Why does it often appear that the offender has more rights than the victim?

2 Answers | Add Yours

barrylangford's profile pic

barrylangford | College Teacher | (Level 1) Adjunct Educator

Posted on

Appearances don't deceive, the offender does have more rights than the victim. Offenders have rights guaranteed under the Bill of Rights. In particular, the 5th, 6th and 8th amendments have many rights that protect offenders during the investigation and trial. Victims have no specific protections under the US Constitution. In recent years, the Victims Rights movement has attempted to gain support for a constitutional amendment to no avail. Victims do have specific rights guaranteed under many State laws, but these are normally subordinate to the defendant's rights.  

pohnpei397's profile pic

pohnpei397 | College Teacher | (Level 3) Distinguished Educator

Posted on

The answer to this will vary with the political attitudes of the person answering.  You should probably post questions like this in the discussion section so you get more responses.  Here is my take on this:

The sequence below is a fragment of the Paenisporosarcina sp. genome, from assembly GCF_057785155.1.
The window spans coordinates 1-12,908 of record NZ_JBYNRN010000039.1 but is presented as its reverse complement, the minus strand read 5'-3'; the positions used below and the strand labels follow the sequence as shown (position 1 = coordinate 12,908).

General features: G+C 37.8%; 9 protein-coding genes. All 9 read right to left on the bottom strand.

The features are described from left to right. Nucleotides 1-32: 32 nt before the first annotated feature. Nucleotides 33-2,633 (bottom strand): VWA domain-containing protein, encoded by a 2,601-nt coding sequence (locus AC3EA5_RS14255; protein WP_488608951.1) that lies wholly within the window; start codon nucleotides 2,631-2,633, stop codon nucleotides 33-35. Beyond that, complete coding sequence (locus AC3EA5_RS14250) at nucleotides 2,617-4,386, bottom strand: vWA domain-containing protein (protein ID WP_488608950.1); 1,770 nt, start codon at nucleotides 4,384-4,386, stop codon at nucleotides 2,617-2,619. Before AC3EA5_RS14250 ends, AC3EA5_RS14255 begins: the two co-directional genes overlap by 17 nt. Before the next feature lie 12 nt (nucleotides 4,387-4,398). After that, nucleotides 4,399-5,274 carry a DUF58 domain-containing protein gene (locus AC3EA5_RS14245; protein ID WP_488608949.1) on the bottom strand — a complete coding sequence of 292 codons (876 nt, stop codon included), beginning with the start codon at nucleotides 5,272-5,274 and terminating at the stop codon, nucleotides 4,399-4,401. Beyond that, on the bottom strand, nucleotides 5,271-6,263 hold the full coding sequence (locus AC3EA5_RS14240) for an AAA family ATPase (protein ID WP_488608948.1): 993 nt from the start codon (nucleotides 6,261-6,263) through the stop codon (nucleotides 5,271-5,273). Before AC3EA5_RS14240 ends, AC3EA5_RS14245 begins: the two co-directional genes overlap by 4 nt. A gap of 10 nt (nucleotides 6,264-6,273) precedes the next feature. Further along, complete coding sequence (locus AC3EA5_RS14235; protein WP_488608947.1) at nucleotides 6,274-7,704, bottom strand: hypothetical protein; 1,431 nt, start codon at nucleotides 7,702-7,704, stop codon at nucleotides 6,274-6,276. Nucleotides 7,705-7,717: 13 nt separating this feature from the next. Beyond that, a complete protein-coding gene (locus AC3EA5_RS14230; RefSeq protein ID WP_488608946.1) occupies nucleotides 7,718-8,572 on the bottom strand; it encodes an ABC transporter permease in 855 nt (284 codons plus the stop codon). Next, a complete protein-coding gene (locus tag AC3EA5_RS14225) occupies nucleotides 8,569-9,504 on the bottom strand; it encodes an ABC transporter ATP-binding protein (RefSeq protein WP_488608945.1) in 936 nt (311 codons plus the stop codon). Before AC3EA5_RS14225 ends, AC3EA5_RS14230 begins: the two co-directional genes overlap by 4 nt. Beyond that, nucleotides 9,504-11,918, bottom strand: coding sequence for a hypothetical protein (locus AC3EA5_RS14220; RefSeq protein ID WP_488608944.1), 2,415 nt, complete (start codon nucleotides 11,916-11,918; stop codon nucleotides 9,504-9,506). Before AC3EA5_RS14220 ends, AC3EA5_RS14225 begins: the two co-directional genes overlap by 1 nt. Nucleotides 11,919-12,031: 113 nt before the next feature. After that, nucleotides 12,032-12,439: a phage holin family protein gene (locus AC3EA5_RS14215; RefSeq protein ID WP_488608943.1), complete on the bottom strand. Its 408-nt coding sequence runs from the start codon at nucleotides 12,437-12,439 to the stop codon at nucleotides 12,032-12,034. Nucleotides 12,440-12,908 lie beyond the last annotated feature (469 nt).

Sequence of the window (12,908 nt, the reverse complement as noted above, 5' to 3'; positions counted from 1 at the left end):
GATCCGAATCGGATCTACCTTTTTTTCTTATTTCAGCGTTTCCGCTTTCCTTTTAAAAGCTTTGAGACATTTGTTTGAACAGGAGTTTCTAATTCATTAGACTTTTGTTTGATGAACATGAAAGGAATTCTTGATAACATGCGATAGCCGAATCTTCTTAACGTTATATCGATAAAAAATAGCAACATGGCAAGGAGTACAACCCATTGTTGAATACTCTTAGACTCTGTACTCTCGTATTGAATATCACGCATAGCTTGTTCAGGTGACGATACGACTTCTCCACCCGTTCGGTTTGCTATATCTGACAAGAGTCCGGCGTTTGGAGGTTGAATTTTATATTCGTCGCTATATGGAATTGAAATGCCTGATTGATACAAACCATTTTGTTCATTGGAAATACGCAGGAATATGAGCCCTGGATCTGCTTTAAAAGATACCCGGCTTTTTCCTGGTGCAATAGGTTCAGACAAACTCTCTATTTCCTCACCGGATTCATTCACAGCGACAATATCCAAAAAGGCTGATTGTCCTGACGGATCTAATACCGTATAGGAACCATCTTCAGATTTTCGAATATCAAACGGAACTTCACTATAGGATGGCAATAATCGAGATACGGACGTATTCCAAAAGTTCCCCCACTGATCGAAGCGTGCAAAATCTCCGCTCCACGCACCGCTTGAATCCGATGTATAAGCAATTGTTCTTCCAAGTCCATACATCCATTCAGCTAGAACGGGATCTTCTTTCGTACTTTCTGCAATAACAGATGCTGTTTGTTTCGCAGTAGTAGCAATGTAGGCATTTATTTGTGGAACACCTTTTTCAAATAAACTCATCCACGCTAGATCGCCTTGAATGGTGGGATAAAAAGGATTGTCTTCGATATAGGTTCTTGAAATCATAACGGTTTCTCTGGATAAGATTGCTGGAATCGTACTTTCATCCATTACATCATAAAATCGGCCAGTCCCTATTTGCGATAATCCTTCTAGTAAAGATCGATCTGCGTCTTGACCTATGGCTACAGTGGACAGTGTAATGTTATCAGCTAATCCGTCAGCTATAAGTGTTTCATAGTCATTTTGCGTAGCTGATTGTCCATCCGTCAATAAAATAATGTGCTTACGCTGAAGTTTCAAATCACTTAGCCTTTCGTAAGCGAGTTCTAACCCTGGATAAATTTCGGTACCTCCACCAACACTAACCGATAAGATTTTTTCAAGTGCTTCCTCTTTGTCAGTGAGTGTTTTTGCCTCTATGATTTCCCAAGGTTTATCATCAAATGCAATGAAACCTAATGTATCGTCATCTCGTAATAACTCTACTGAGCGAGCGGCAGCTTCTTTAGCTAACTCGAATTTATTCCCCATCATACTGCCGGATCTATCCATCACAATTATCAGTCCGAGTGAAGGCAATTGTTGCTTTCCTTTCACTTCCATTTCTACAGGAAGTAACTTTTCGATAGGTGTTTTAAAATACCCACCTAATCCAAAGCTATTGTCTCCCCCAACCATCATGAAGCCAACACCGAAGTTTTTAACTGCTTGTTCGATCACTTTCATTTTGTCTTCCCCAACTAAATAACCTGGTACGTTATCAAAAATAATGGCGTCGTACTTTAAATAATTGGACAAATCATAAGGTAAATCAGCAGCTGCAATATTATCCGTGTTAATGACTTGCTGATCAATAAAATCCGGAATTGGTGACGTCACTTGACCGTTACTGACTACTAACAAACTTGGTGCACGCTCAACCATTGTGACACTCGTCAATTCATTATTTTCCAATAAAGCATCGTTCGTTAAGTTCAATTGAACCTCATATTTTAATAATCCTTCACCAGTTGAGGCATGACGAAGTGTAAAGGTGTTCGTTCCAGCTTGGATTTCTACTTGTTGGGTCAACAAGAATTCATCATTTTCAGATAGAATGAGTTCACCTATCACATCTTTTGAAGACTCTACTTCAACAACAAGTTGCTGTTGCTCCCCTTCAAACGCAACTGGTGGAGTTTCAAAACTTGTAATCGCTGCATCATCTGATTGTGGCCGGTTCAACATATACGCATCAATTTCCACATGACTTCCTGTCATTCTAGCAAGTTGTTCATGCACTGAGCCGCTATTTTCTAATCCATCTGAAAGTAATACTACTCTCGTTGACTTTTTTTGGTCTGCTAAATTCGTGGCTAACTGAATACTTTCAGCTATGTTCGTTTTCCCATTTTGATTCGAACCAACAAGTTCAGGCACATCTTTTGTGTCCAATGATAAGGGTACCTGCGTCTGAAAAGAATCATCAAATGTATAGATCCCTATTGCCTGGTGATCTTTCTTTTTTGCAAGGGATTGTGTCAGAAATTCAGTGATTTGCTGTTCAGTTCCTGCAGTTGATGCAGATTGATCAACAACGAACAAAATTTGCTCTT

The rights of offenders may sometimes seem more important because it is the offenders who are on trial.  When an alleged offender is on trial, the focus is on them and whether they committed the crime, not on how traumatic the crime was for the victim.  If the offender is convicted, the voice of the victim can be heard for sentencing purposes.  During the trial, however, the focus is and should be on the accused.

A second thing to consider is this: what would a system look like that gave victims rights?  How would their rights be protected?  There is no real way to repair the harm that has been done to them through the legal process.  It may be that it "appears" that victims have fewer rights because there is really very little that the criminal justice system can do for them.

We’ve answered 317,742 questions. We can answer yours, too.

Ask a question